Shaken by mounting international pressure for not pursuing an already signed gas pipeline project with Iran, energy-starved Pakistan is seeking an alternative energy project involving its archrival India, war-stricken Afghanistan, and the central Asian gas-rich state of Turkmenistan.
Turkmenistan-Afghanistan-Pakistan-India (TAPI), also known as the “Pipeline for Peace”, would run through war-racked Afghanistan. And Pakistan and India are eager to tap this source in order to meet their growing energy needs that have virtually hampered their respective growth rates.
Pakistan and India together were part of Iran-Pakistan-India (IPI) gas pipeline project, vehemently opposed by the United States amid mounting international sanctions on the Islamic republic for its controversial nuclear program. India was the first to quit the IPI project, which is likely to be completed by 2014. However, Pakistan still sticks to the project.
“There has been a considerable progress in our talks, and we have agreed to continue the process in the coming days”, Indian oil minister Jaipal Reddy told newsmen after holding talks with his Pakistani counterpart, Asim Hussein, who is visiting New Delhi to discuss the terms and references of the proposed project.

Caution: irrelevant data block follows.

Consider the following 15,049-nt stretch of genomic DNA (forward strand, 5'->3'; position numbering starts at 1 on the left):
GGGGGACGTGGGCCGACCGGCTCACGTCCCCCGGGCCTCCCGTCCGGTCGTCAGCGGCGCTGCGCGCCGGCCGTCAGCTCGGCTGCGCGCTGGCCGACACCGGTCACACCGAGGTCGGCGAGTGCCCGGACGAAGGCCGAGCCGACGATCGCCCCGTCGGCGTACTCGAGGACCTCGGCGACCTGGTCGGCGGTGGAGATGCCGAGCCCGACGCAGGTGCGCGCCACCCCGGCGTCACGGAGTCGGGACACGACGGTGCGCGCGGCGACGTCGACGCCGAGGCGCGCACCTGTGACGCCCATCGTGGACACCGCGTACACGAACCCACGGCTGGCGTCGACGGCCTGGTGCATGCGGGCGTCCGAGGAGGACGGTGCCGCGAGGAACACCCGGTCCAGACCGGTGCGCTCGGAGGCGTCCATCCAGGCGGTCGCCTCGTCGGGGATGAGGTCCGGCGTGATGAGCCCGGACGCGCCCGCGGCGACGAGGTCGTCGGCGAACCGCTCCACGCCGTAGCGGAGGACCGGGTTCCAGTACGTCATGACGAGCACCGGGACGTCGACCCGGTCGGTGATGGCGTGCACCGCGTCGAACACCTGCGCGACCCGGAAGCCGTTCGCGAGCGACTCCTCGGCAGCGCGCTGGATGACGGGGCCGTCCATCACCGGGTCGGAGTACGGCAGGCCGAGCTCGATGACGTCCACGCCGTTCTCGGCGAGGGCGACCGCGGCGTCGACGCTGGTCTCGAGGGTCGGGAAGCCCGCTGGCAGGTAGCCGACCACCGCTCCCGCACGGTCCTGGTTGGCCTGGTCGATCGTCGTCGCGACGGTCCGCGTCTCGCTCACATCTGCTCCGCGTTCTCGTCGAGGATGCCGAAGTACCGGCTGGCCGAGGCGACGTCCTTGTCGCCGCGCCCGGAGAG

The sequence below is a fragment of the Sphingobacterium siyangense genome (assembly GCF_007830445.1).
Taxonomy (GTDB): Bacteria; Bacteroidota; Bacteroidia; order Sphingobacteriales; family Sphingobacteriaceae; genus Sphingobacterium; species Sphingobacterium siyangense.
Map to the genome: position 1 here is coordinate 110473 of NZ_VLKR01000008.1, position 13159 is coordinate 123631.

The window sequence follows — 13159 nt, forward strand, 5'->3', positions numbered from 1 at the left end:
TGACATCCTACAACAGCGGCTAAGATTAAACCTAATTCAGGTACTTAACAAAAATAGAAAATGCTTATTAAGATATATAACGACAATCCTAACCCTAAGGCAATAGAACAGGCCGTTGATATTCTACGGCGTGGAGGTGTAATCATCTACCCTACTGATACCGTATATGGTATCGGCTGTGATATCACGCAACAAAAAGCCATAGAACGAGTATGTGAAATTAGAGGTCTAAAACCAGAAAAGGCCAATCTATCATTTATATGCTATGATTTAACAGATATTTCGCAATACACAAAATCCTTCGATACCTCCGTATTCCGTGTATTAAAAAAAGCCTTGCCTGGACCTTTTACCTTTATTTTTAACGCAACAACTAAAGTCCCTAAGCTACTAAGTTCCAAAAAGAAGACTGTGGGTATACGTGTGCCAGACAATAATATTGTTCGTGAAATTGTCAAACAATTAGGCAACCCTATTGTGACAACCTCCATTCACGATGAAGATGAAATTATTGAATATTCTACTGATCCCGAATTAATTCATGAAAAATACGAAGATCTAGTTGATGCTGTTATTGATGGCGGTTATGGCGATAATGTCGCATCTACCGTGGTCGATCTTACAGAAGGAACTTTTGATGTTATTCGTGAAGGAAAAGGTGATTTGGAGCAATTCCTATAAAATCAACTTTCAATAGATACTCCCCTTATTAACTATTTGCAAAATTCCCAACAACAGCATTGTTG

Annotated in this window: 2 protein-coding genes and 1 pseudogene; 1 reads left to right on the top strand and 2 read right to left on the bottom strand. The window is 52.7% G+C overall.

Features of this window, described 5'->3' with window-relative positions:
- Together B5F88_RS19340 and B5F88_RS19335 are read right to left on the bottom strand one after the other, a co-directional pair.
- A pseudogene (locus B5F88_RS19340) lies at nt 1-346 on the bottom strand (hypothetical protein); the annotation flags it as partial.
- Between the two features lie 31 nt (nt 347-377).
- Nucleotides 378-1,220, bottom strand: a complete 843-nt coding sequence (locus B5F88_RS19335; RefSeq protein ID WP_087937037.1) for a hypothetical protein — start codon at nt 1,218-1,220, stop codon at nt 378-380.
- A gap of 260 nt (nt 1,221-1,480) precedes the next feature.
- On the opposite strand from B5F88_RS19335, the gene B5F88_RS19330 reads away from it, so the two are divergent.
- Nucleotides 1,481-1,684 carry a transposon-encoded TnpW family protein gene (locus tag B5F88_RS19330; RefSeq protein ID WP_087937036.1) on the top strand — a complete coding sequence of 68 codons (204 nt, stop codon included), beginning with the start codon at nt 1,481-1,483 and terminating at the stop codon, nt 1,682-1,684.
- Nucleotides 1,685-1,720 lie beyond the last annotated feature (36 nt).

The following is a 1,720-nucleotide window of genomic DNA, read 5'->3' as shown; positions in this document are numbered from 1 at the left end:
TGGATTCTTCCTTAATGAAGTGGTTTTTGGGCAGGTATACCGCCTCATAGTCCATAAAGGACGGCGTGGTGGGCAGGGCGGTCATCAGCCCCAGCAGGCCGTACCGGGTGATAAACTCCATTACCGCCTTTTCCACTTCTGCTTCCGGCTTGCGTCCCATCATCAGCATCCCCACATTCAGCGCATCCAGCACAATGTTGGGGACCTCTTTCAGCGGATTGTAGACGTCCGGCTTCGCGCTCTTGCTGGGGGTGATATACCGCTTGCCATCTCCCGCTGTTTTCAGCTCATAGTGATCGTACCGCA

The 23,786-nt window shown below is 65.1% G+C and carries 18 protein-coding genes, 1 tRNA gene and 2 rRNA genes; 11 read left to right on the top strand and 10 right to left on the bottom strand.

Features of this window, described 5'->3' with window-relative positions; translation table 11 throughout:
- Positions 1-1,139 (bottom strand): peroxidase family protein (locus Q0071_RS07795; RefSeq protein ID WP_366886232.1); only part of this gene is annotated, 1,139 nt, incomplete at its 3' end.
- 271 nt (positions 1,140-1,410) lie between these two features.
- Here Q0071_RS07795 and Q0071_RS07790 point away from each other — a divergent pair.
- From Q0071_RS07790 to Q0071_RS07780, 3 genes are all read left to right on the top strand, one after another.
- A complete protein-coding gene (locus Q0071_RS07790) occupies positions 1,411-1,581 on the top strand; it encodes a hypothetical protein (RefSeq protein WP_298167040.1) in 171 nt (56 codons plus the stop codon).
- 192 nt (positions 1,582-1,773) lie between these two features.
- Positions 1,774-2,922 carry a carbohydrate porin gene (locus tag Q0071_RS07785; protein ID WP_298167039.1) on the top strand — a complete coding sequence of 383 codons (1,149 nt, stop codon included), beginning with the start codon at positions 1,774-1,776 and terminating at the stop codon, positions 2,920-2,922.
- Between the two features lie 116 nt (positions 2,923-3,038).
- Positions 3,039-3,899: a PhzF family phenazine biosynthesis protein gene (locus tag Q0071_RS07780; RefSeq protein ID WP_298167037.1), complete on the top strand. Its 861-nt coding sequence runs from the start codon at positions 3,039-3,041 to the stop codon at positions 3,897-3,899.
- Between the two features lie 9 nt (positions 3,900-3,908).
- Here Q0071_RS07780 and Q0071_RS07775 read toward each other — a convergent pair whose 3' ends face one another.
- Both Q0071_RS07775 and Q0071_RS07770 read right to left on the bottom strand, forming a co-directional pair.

“We intend to have a joint strategy on the upstream sector where Turkmenistan is to develop its gas field”, Asim Hussein told reporters.
The Iranian issue
The United States, which has spearheaded its sanctions on Iran for not bowing to the international community vis-à-vis its nuclear program, favors the TAPI, and is asking Pakistan to hold off on the pipeline deal with Tehran.
But, Pakistan, a sometimes ally to the US, has rejected the US demand. India, which although has come out of the IPI deal, says that it would continue to import oil from Iran despite new sanctions imposed by the US and the European Union on the Islamic Republic.
However, analysts believe that despite an assurance from Pakistan, it would be difficult for it to go ahead with the IPI project, keeping a surging international pressure on Iran that has virtually isolated the Islamic Republic.
Analysts see the shift in Pakistan’s focus vis-à-vis economic cooperation with its neighbors, particularly India, as a result of rankled relations with its historical economic and defense partner, the United States, in the wake of various recent events ranging from the killing of 26 Pakistani soldiers in a NATO airstrike last November to the closure of the two key supply routes for foreign forces fighting in neighboring Afghanistan.
The 7.6 billion dollars TAPI project is seen in the context of increasing economic ties between the two south Asian nuclear states, which have fought three full-fledged wars, and a three-week long Kargil skirmish. Pakistan has recently granted a status of most favorite nation (MFN) to India signaling that it is keen to improve its economic ties with its neighbor despite political differences.
The 1,700 kilometers long TAPI pipeline aims to transport over 30 billion cubic meters of gas annually from the Dauletabad gas fields in southeastern Turkmenistan.